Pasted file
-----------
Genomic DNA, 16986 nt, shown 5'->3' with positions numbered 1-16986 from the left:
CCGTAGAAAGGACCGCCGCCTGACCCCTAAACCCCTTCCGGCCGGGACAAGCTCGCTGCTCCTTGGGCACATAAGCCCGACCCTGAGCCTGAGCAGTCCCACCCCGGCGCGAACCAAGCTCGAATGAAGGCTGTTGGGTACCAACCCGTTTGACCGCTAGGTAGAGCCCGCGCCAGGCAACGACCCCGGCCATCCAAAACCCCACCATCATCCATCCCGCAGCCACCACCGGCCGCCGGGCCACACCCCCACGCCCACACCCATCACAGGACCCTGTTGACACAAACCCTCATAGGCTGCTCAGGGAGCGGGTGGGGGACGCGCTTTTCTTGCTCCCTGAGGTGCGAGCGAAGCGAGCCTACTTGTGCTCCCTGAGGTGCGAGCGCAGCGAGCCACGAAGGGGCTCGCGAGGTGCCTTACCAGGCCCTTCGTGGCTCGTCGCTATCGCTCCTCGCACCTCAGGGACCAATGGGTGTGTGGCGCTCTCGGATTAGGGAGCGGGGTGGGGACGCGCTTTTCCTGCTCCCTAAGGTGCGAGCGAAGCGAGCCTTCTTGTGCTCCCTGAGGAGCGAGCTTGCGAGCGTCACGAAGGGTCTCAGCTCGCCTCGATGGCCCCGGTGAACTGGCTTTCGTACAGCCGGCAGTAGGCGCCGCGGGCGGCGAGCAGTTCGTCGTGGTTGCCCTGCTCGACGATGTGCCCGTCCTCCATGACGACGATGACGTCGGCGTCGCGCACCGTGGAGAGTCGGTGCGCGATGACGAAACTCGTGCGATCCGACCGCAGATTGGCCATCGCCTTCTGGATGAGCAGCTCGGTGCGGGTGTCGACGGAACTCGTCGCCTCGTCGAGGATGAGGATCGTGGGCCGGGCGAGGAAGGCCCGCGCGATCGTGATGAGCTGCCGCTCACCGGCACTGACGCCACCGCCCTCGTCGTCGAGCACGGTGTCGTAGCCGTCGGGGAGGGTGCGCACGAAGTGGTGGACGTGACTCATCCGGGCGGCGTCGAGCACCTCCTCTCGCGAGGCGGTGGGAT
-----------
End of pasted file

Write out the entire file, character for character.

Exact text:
Genomic DNA, 16986 nt, shown 5'->3' with positions numbered 1-16986 from the left:
CCGTAGAAAGGACCGCCGCCTGACCCCTAAACCCCTTCCGGCCGGGACAAGCTCGCTGCTCCTTGGGCACATAAGCCCGACCCTGAGCCTGAGCAGTCCCACCCCGGCGCGAACCAAGCTCGAATGAAGGCTGTTGGGTACCAACCCGTTTGACCGCTAGGTAGAGCCCGCGCCAGGCAACGACCCCGGCCATCCAAAACCCCACCATCATCCATCCCGCAGCCACCACCGGCCGCCGGGCCACACCCCCACGCCCACACCCATCACAGGACCCTGTTGACACAAACCCTCATAGGCTGCTCAGGGAGCGGGTGGGGGACGCGCTTTTCTTGCTCCCTGAGGTGCGAGCGAAGCGAGCCTACTTGTGCTCCCTGAGGTGCGAGCGCAGCGAGCCACGAAGGGGCTCGCGAGGTGCCTTACCAGGCCCTTCGTGGCTCGTCGCTATCGCTCCTCGCACCTCAGGGACCAATGGGTGTGTGGCGCTCTCGGATTAGGGAGCGGGGTGGGGACGCGCTTTTCCTGCTCCCTAAGGTGCGAGCGAAGCGAGCCTTCTTGTGCTCCCTGAGGAGCGAGCTTGCGAGCGTCACGAAGGGTCTCAGCTCGCCTCGATGGCCCCGGTGAACTGGCTTTCGTACAGCCGGCAGTAGGCGCCGCGGGCGGCGAGCAGTTCGTCGTGGTTGCCCTGCTCGACGATGTGCCCGTCCTCCATGACGACGATGACGTCGGCGTCGCGCACCGTGGAGAGTCGGTGCGCGATGACGAAACTCGTGCGATCCGACCGCAGATTGGCCATCGCCTTCTGGATGAGCAGCTCGGTGCGGGTGTCGACGGAACTCGTCGCCTCGTCGAGGATGAGGATCGTGGGCCGGGCGAGGAAGGCCCGCGCGATCGTGATGAGCTGCCGCTCACCGGCACTGACGCCACCGCCCTCGTCGTCGAGCACGGTGTCGTAGCCGTCGGGGAGGGTGCGCACGAAGTGGTGGACGTGACTCATCCGGGCGGCGTCGAGCACCTCCTCTCGCGAGGCGGTGGGAT